High summits ‘could harm brain’
According to an article published on the BBC’s website dated 19/10/08, mountaineers may suffer brain damage. Is this actually any surprise? How many times have you trudged up a mountain in the Lake District, North Wales, Scotland or elsewhere in the pouring rain with zero visibility, your hands and feet are cold, the wind is biting, your legs are aching, despite owning quality waterproofs you are still wet and maybe you’ve got blisters too? And you’re doing this for fun. And you claim that you don’t have brain damage? Come on!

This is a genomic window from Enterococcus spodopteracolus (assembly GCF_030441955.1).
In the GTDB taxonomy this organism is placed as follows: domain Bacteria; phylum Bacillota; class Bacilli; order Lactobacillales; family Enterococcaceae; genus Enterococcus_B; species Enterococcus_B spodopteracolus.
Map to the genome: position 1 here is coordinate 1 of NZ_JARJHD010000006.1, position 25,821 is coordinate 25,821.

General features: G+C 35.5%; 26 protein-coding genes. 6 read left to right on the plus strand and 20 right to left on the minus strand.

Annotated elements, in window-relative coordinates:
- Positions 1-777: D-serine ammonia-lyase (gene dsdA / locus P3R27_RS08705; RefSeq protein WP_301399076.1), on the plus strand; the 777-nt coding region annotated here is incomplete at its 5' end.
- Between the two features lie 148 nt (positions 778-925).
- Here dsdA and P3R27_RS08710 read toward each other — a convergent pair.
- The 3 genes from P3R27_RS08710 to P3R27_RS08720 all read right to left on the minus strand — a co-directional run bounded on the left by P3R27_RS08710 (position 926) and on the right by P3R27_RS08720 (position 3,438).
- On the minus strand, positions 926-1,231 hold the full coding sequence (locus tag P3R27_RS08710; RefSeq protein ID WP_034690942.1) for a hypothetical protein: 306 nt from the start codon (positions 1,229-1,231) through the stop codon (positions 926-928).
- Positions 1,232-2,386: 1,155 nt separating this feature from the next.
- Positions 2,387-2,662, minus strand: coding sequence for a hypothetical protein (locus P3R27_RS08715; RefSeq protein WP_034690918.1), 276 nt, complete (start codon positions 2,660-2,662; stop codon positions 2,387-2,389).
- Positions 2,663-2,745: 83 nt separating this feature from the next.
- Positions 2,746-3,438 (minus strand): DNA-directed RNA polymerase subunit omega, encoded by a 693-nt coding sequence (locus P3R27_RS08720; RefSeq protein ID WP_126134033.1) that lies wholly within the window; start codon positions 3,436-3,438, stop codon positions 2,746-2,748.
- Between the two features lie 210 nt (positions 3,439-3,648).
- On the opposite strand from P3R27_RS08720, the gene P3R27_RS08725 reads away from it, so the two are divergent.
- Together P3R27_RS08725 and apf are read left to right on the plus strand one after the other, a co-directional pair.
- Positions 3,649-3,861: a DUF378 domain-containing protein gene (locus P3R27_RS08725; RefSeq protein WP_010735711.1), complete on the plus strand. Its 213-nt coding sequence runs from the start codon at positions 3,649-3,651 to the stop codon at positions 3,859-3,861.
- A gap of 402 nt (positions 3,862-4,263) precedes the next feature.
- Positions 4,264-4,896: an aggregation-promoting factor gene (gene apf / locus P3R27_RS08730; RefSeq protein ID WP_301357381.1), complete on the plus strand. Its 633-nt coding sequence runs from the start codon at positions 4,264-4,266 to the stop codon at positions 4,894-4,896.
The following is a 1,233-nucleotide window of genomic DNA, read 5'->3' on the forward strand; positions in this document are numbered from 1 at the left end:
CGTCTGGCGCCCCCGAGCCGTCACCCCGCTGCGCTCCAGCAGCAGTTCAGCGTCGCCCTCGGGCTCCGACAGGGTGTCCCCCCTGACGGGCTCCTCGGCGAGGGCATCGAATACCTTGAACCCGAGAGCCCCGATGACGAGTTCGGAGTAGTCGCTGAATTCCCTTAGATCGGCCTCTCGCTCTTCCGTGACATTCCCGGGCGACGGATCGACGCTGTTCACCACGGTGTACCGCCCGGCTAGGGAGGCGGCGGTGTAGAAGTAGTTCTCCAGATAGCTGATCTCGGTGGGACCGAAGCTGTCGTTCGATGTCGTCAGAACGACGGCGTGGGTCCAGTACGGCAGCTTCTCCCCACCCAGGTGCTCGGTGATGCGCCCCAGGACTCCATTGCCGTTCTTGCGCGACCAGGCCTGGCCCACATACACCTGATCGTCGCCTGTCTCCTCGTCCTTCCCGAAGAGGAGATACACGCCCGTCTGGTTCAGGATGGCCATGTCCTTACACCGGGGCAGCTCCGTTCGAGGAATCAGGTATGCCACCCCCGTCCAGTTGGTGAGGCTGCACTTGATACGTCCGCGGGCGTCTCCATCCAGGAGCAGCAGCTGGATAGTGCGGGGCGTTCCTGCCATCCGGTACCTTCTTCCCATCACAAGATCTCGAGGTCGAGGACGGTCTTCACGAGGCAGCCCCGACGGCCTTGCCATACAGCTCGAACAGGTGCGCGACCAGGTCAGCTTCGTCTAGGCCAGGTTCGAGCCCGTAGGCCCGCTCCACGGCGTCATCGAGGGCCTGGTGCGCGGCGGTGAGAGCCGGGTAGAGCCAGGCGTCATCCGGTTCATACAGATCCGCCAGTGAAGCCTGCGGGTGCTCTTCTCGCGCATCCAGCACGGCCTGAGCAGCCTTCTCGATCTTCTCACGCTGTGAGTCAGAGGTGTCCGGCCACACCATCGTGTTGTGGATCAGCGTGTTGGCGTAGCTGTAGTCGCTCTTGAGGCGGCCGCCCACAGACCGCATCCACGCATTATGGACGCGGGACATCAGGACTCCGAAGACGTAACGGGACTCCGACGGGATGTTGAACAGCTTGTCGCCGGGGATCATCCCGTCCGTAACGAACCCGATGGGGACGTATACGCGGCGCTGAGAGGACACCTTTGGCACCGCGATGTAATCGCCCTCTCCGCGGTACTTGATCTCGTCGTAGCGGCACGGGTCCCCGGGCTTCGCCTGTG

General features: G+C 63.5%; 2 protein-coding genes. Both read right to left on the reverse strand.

We’re not talking about the little mountains in the UK. According to Dr Mike Grocott of University College London
Most climbers are aware that if you are going over 8,000 metres, there may be a small amount of damage to the brain associated with that
Mountaineers have had MRI scans before and after ascents up some of the world’s tallest mountains and the research has shown that there has been changes in the brain tissue. This has been attributed to the lower amounts of oxygen at higher altitudes. Fortunately the mountaineers did not suffer any significant neuropsychological changes.